This blog post is now part of the official Azure Sentinel documentation, and updated there.
This blog post is obsolete.
Before you go the custom connector way
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If the Sentinel data connectors page does not include the source you need, you may still not need a custom connector. Review the following blog posts for additional sources that can be used with Sentinel without a custom connector:
- Azure Sentinel Agent: Collecting telemetry from on-prem and IaaS server
- Collecting logs from Microsoft Services and Applications
- Syslog, CEF, Logstash, and other 3rd party connectors grand list
If you still can't find your source in any of those, custom connectors are the solution.
Importantly, the options described below can be used to ingest vent data and import context and enrichment data such as threat intelligence, user or asset information.
Using the Log Analytics Agent
Custom file collection
The Log Analytics agent can collect events stored in files. This is the easiest way to collect events from any source that delivers events in files. See collecting Custom logs in Azure Monitor.
The most direct way to create a custom connector is to use the Log Analytics agent. The Log Analytics agent is based on Fluentd and can use any Fluentd input plugin bundled with the agent to collect events and then forward them to an Azure Sentinel workspace. You can find an example of how to do that in the documentation.
Note that the agent can do this alongside its other collection roles as described here.
Using Fluentd or Fluent Bit
If the agent is not flexible enough, you may want to consider using Fluentd or Fluent Bit, its lighter sibling, directly:
An alternative to using the Log Analytics agent and Fluentd plugins is using Logstash. It is architecturally similar, but if you know Logstash, this might be your best bet. To do so, use the Logstash output plugin for Sentinel, which enables you to use Azure Sentinel as the output for a Logstash pipeline. Now you can use all your GROK prowess and any Logstash input plugin to implement your connector.
See, for example, Collecting AWS CloudWatch using Logstash.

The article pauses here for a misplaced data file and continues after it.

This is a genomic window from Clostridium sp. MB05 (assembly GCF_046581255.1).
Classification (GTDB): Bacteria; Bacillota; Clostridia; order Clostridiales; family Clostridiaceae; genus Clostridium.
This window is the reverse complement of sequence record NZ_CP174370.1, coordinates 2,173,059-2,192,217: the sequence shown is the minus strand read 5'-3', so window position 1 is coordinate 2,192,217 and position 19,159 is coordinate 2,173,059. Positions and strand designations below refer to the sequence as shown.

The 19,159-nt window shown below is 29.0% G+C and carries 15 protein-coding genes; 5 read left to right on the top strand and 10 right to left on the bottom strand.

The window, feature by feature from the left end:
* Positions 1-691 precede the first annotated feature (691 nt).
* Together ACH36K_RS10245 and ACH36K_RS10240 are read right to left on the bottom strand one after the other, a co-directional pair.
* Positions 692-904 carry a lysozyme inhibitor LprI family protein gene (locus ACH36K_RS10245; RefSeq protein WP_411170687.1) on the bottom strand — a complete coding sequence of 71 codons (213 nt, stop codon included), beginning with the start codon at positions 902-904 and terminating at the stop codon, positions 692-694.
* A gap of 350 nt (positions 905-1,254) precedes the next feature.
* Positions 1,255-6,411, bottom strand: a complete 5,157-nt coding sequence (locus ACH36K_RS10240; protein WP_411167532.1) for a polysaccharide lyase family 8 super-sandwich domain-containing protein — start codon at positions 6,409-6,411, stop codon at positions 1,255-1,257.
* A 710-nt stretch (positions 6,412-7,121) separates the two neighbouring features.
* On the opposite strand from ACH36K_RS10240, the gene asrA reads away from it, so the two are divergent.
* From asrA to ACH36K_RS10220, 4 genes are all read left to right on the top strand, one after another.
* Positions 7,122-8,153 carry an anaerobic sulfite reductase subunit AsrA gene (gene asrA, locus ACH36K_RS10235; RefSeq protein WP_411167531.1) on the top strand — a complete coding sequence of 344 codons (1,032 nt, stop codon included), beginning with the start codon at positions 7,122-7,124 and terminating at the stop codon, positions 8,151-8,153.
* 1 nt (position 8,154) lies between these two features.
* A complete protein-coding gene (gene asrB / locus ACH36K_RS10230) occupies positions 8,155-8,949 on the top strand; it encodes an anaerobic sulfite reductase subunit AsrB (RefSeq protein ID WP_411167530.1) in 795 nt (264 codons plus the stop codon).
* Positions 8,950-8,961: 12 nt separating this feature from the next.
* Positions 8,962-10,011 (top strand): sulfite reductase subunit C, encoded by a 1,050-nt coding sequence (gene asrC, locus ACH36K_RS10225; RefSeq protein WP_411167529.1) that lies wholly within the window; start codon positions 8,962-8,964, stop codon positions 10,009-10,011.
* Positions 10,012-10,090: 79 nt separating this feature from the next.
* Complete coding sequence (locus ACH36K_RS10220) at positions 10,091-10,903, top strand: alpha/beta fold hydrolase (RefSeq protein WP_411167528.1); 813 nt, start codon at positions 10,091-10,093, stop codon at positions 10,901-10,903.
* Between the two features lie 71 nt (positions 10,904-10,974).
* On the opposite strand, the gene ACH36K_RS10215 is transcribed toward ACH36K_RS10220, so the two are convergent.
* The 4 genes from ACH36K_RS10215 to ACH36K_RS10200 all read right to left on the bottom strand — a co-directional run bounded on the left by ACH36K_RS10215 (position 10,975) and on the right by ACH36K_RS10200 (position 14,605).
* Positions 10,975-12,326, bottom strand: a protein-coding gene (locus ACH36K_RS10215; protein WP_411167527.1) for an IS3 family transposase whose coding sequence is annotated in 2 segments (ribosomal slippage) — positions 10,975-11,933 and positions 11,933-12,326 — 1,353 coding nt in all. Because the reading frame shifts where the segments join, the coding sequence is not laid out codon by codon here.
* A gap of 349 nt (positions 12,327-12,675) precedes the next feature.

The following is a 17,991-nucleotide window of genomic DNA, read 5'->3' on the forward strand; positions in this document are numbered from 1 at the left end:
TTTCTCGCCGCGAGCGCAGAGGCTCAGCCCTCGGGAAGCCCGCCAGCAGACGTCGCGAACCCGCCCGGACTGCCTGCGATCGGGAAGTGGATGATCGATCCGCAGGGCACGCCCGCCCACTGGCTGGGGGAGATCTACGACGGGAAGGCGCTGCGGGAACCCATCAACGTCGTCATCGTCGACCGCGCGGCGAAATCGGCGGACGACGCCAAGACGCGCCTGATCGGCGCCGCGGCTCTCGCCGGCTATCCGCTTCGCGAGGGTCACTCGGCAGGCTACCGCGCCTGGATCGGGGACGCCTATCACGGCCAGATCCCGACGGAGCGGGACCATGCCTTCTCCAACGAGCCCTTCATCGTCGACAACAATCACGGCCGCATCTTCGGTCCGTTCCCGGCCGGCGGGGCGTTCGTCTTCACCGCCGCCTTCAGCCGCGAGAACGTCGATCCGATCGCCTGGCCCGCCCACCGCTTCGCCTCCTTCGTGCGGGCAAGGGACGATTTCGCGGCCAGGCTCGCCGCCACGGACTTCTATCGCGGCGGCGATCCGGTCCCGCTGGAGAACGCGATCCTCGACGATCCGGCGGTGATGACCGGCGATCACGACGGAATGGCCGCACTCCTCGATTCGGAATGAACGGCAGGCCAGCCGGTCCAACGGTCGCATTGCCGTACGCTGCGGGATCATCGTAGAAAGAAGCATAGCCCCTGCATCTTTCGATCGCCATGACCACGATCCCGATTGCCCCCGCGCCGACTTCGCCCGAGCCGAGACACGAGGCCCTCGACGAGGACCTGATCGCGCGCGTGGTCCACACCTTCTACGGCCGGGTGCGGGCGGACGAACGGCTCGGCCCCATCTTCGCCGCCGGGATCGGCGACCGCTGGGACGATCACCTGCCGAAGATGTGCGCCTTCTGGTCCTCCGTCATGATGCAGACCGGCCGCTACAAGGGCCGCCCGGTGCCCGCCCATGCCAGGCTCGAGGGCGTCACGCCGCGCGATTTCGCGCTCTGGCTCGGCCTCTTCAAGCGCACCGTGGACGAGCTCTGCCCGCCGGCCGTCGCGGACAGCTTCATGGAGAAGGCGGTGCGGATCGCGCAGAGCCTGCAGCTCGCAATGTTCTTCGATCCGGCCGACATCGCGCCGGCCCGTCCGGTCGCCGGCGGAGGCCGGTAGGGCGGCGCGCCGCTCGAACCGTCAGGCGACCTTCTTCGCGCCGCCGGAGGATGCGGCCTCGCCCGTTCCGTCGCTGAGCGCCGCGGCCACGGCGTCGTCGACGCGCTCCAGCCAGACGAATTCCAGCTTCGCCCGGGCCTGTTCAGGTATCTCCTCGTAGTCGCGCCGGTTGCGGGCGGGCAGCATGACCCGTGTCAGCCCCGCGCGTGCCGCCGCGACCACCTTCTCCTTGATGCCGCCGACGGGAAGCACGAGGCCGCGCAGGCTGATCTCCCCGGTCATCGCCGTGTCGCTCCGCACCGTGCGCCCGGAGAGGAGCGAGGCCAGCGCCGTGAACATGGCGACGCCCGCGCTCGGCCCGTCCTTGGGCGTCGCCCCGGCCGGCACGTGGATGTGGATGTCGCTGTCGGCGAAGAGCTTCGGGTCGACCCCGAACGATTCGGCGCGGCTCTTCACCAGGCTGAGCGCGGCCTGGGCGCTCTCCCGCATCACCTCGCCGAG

Using Logic Apps
A serverless alternative eliminates the need to maintain VMs and uses Logic Apps to get events or context data to Sentinel. To do that, build a playbook with the following elements:
- Use one of these triggers to start the playbook:
- Read the data using one of the following connectors:
- Prepare the information, for example, using the Parse JSON action.
- Write the data to Log Analytics using the Logic Apps connector for writing data to Log Analytics.
There are many examples out there for doing so:
- A simple example in the API documentation.
- Create Custom Log Analytics logs with Logic Apps walks you through the steps and provides you with an excellent example of using parse JSON
- Getting MDATP alerts into Sentinel using either Paul Huijbregts or Tom Lilly's variants provides a real-world use case, and so will Sending Proofpoint TAP logs to Azure Sentinel.
Note that while convenient, this method may be costly for large volumes of data and should be used only for low volume sources or for context and enrichment data upload.
The PowerShell cmdlet
The Upload-AzMonitorLog PowerShell script enables you to use PowerShell to stream events or context information to Sentinel from the command line. For example, this command will upload a CSV file to Sentinel:
The script takes the following parameters:
- WorkspaceId - The Workspace ID of the workspace that would be used to store this data